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Your most essential bike wear is your cycling helmet
A cycling helmet is now the first things any cyclist thinks of when they consider upgrading their cycling wear and it seems strange to think that not so very long ago many people didn’t wear them and in fact felt quite strongly that they had a negative impact on cycling safety. It is true that there are some quite compelling arguments in this regard, but actually with a little commonsense applied to the question it isn’t hard to see that cycling helmets can only be a good idea.
One of the main arguments against wearing a helmet is that it can make the rider unusually foolhardy. This isn’t really much of an argument, as it is so much up to the individual. There is some anecdotal evidence that people tend to feel a little ‘immortal’ when wearing protective headgear, but sensible people are not at risk from this. Other tests show that cars tend to pass closer to a cyclist wearing a helmet – this is statistical only, a matter of a few centimetres at most and not worth leaving off your helmet for.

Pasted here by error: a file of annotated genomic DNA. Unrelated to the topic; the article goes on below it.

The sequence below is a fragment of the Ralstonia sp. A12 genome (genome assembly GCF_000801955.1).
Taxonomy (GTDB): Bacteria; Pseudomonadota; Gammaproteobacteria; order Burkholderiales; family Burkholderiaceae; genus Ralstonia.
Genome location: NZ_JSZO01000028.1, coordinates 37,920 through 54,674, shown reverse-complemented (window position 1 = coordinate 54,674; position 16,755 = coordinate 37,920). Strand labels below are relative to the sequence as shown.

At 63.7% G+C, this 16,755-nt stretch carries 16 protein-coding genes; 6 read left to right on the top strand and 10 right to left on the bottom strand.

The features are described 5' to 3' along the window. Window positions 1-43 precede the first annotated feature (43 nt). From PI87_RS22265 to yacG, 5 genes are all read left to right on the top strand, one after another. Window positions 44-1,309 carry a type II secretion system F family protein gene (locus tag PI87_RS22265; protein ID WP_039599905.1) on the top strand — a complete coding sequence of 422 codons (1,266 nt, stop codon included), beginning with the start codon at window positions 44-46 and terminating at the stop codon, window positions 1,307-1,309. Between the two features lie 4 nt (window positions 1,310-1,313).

Helmets are really sophisticated these days and an awful lot of research has gone into their design. One of the problems flagged up in the early days was that the helmet could ‘stick’ on a rough surface and cause torsion injuries by jarring the neck and back. This has been dealt with in cheaper helmets by making the surface super-slippy but some high end headgear have a scalp like outer layer which comes loose from the helmet and slides off, just like a human scalp would do off a skull. This sounds rather gruesome but the theory is sound and it does work very well, with a lot fewer twist injuries being reported when this type of helmet is worn.
The ultimate safety feature in cycling helmets is the face protector. This also prevents a huge proportion of facial and neck injuries, because the reinforced guard skims across the ground and doesn’t stall the slide of an unseated rider. The human face tends to stall when it hits the road and this is obviously horribly painful, as well potentially very serious and disfiguring. Having a bar which means that the head continues at the initial velocity and does not get jarred against the sliding body means that injuries are very much reduced.